Known as the “lungs of Split” because of its pine-forest fresh air and positioning away from the city of Split, Croatia’s second-largest city, Marjan Forest Park has been a popular recreation spot since the 3rd century, when Roman Emperor Diocletian had sections of it reserved as park space. We were drawn to the lush park area because of its magnificent views of the Adriatic Sea and neighboring Croatian islands, jogging and walking trails, and fascinating churches, some of which were built into the cliffs centuries ago.
Whenever we felt the need to escape our home away from home in Split’s bustling Old Town within Diocletian’s Palace walls, we made a pilgrimage to Marjan. On a few occasions we did a bit of foraging for wild asparagus. Other times, we enjoyed a picnic among the agave plants. On most afternoons we’d see residents walking their beloved dogs or biking. Often, we’d also spot ferries bound for the islands of Hvar, Brač, Šolta, and Vis. And sometimes we’d even glimpse a string of tiny sailboats being piloted by sailing students out on the twinkling Adriatic Sea. The latter two sightings tempted us to embark on an island escape ourselves.
Video of this Experience:
Where in the World?
- The eastern edge of Marjan Forest Park (Marjan park šuma, in Croatian) is a 10-minute walk from Diocletian’s Palace. There’s a café just to the west of the popular observation deck, but Marjan’s extensive greenspace also offers many wonderful spots to enjoy a picnic you’ve packed yourself. It took us about 1.5 hours to walk to Marjan’s westernmost tip near the Institute of Oceanography and Fisheries (Institut za oceanografiju i ribarstvo). We walked at a very relaxed pace, stopping to take photos and admire the scenery.
- Shawn and I have spent two winters in Split, finding accommodation in apartments that would be packed during the summer months, but are practically empty during winter. During our first 2.5 months there, we stayed at the lovely Kaleta Apartments (affiliate link), which are located within Diocletian’s Palace. Our studio apartment (called the ‘Diocletian’s Suite’) featured much character, including Roman brickwork embedded into our wall, and overhead views of Split’s Old Town streets. Owners Novica and Negri were thoughtful citizen ambassadors too. Two years later, we returned to Split, staying in the charming Varoš neighborhood, which is known for its quirky stone homes sporting hunter-green shutters and flower boxes. For those 2 months, we stayed in quaint studio apartments at the Guesthouse F (affiliate link). We especially enjoyed our tiny terrace and the kindness of our hosts, Anja and Miro. One of Guesthouse F’s apartments was originally a horseshoe maker’s workshop, which previously belonged to Anja’s grandfather. Shawn and I dubbed it the ‘horseshoe cottage’.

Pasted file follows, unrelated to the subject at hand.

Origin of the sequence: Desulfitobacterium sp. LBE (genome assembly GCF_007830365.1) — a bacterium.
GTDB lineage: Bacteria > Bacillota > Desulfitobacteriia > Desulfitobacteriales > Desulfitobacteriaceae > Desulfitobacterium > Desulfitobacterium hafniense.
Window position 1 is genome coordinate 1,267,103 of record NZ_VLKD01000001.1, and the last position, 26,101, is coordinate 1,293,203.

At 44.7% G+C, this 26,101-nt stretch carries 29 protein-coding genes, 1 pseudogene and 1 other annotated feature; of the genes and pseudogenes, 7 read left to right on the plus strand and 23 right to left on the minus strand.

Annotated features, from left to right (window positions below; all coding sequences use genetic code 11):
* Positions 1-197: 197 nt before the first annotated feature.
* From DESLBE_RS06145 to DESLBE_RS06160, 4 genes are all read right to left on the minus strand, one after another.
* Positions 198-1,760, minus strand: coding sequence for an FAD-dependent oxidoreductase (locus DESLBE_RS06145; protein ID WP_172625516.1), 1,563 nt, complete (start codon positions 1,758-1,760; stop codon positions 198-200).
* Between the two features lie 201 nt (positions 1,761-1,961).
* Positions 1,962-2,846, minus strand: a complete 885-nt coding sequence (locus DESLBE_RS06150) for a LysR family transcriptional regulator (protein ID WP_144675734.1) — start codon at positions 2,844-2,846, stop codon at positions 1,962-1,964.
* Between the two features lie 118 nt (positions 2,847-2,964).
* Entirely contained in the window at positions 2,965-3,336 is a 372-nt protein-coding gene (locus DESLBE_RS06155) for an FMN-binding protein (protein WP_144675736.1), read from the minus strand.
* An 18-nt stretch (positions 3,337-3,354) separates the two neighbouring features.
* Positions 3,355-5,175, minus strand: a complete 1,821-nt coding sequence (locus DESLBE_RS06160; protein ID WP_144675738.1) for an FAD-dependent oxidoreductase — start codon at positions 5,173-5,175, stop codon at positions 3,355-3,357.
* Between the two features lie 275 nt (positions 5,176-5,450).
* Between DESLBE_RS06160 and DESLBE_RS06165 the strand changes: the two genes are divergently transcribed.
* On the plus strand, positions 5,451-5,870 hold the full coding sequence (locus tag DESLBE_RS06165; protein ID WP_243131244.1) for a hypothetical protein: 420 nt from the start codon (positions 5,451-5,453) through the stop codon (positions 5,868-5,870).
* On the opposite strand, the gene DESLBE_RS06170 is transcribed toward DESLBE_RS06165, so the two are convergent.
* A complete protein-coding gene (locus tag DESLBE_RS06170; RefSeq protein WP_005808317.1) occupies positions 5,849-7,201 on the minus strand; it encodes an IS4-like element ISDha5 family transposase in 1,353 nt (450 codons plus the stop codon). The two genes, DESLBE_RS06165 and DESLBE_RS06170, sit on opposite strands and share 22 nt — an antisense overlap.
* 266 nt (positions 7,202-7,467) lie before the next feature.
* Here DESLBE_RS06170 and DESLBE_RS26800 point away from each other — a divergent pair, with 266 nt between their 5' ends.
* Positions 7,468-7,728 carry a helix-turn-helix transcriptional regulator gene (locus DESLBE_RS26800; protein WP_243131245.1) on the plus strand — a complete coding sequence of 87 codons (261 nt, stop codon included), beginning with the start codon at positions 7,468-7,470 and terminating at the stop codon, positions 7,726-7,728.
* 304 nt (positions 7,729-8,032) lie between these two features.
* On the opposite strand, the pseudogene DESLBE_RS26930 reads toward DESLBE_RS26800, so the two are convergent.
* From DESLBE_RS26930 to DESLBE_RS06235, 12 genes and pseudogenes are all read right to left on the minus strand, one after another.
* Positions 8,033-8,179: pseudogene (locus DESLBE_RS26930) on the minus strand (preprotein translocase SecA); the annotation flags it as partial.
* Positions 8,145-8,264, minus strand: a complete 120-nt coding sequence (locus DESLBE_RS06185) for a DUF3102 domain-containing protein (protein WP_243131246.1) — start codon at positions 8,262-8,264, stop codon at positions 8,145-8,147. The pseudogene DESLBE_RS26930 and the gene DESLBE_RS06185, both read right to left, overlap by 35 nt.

- If you’ll be staying in Split for a few days, you might be interested in the Split Card, which gives you free entry to certain museums and galleries, and reduced rates to others. Back in 2014, people staying in Split for 3 days or more could pick up the Split Card for free, but as of 2016, there is a fee to purchase the card. The link above details the current cost, as well as the participating museums and businesses.
- Would you like more ideas to help plan your Croatian holiday? This link contains an index of all my posts from Croatia.
Photography & text © Tricia A. Mitchell. All Rights Reserved.